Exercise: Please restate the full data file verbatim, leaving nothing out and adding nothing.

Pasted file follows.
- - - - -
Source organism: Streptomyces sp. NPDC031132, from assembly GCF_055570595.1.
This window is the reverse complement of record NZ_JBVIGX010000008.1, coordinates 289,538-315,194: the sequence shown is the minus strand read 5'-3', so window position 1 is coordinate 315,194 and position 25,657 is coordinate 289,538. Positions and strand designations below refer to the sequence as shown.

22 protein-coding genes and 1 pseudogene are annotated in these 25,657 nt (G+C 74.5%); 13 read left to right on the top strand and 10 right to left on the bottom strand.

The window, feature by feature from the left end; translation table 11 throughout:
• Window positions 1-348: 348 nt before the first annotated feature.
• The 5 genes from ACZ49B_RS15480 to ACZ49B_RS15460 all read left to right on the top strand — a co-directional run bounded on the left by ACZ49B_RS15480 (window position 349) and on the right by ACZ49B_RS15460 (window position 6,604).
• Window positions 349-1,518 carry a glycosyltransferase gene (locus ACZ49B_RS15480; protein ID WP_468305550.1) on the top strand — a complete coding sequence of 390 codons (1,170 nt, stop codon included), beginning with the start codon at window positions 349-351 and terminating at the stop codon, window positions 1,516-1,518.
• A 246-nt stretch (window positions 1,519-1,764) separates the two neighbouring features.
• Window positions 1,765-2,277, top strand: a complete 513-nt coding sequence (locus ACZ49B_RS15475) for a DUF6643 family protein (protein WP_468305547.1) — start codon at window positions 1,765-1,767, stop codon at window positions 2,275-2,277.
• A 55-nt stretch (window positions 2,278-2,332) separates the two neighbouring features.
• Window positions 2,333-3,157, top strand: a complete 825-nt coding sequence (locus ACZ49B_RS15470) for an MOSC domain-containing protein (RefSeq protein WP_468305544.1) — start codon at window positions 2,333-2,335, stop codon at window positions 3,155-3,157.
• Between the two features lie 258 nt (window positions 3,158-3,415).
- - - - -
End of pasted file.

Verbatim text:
Source organism: Streptomyces sp. NPDC031132, from assembly GCF_055570595.1.
This window is the reverse complement of record NZ_JBVIGX010000008.1, coordinates 289,538-315,194: the sequence shown is the minus strand read 5'-3', so window position 1 is coordinate 315,194 and position 25,657 is coordinate 289,538. Positions and strand designations below refer to the sequence as shown.

22 protein-coding genes and 1 pseudogene are annotated in these 25,657 nt (G+C 74.5%); 13 read left to right on the top strand and 10 right to left on the bottom strand.

The window, feature by feature from the left end; translation table 11 throughout:
• Window positions 1-348: 348 nt before the first annotated feature.
• The 5 genes from ACZ49B_RS15480 to ACZ49B_RS15460 all read left to right on the top strand — a co-directional run bounded on the left by ACZ49B_RS15480 (window position 349) and on the right by ACZ49B_RS15460 (window position 6,604).
• Window positions 349-1,518 carry a glycosyltransferase gene (locus ACZ49B_RS15480; protein ID WP_468305550.1) on the top strand — a complete coding sequence of 390 codons (1,170 nt, stop codon included), beginning with the start codon at window positions 349-351 and terminating at the stop codon, window positions 1,516-1,518.
• A 246-nt stretch (window positions 1,519-1,764) separates the two neighbouring features.
• Window positions 1,765-2,277, top strand: a complete 513-nt coding sequence (locus ACZ49B_RS15475) for a DUF6643 family protein (protein WP_468305547.1) — start codon at window positions 1,765-1,767, stop codon at window positions 2,275-2,277.
• A 55-nt stretch (window positions 2,278-2,332) separates the two neighbouring features.
• Window positions 2,333-3,157, top strand: a complete 825-nt coding sequence (locus ACZ49B_RS15470) for an MOSC domain-containing protein (RefSeq protein WP_468305544.1) — start codon at window positions 2,333-2,335, stop codon at window positions 3,155-3,157.
• Between the two features lie 258 nt (window positions 3,158-3,415).